Economics at your fingertips  

Market Discipline Working for and Against Financial Stability: The Two Faces of Equity Capital in U.S. Commercial Banking

Joseph Hughes (), Loretta J. Mester () and Choon-Geol Moon ()
Additional contact information
Loretta J. Mester: Federal Reserve Bank of Cleveland and the Wharton School, University of Pennsylvania
Choon-Geol Moon: Hanyang University

Departmental Working Papers from Rutgers University, Department of Economics

Abstract: The second Basel Capital Accord points to market discipline as a tool to reinforce capital standards and supervision in promoting bank safety and soundness. The Bank for International Settlements contends that market discipline imposes strong incentives on banks to operate in a safe and efficient manner – in particular, to maintain an adequate capital base to absorb potential losses from their risk exposures. Using 2007 and 2013 data on top-tier, publicly traded U.S. bank holding companies, we find that market discipline rewards risk-taking at some of the largest U.S. financial institutions. In particular, we find evidence of two faces of equity investment – dichotomous capital strategies for maximizing value. At banks with higher-valued investment opportunities, a marginal increase in their equity capital ratio is associated with better financial performance, while at banks with lower-valued investment opportunities, a marginal decrease in their equity capital ratio is associated with better financial performance. Because the largest U.S. financial institutions tend to have lower-valued investment opportunities, our results suggest that they may have a market-based incentive to reduce their capital ratio. To the extent that market discipline rewards reducing the capital ratio among the largest banks, it would tend to undermine financial stability. Our results support the need for regulatory capital requirements.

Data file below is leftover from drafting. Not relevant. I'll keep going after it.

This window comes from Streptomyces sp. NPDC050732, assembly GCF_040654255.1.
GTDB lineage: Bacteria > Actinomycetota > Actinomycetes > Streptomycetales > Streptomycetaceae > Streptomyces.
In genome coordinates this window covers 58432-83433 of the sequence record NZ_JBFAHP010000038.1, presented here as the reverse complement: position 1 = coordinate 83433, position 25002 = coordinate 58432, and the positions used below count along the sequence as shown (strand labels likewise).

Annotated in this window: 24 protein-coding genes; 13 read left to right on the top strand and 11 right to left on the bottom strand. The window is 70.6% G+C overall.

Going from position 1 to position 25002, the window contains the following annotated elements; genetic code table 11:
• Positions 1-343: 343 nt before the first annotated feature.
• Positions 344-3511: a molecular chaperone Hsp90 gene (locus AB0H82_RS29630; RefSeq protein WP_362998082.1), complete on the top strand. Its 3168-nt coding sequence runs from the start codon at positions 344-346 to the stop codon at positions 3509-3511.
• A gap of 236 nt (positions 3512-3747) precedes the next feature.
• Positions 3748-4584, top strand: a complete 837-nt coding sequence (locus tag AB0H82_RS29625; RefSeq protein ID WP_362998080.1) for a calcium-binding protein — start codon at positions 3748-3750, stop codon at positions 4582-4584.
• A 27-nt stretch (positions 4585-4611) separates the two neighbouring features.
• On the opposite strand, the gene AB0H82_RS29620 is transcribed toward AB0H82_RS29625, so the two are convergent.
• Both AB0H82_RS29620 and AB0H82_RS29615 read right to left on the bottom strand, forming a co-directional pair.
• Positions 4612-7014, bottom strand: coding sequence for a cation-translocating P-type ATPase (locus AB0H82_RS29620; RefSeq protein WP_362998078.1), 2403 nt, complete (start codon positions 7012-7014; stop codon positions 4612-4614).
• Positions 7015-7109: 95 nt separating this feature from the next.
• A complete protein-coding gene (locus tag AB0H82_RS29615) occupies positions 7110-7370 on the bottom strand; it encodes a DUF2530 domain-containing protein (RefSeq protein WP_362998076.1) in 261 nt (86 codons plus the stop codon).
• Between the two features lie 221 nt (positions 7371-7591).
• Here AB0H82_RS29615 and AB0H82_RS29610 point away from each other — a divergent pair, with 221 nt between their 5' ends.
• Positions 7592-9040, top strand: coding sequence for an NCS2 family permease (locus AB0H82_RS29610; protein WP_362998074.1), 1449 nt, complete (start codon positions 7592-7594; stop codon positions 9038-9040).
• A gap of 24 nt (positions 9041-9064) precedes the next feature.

Keywords: banking; efficiency; capital structure; charter value (search for similar items in EconPapers)
JEL-codes: C58 G21 G28 (search for similar items in EconPapers)
New Economics Papers: this item is included in nep-ban and nep-rmg
Date: 2016-12-14
References: View references in EconPapers View complete reference list from CitEc
Citations: View citations in EconPapers (2) Track citations by RSS feed

Downloads: (external link) (application/pdf)

Related works:
This item may be available elsewhere in EconPapers: Search for items with the same title.

Export reference: BibTeX RIS (EndNote, ProCite, RefMan) HTML/Text

Persistent link:

Access Statistics for this paper

More papers in Departmental Working Papers from Rutgers University, Department of Economics Contact information at EDIRC.
Bibliographic data for series maintained by ().

Page updated 2019-05-18
Handle: RePEc:rut:rutres:201611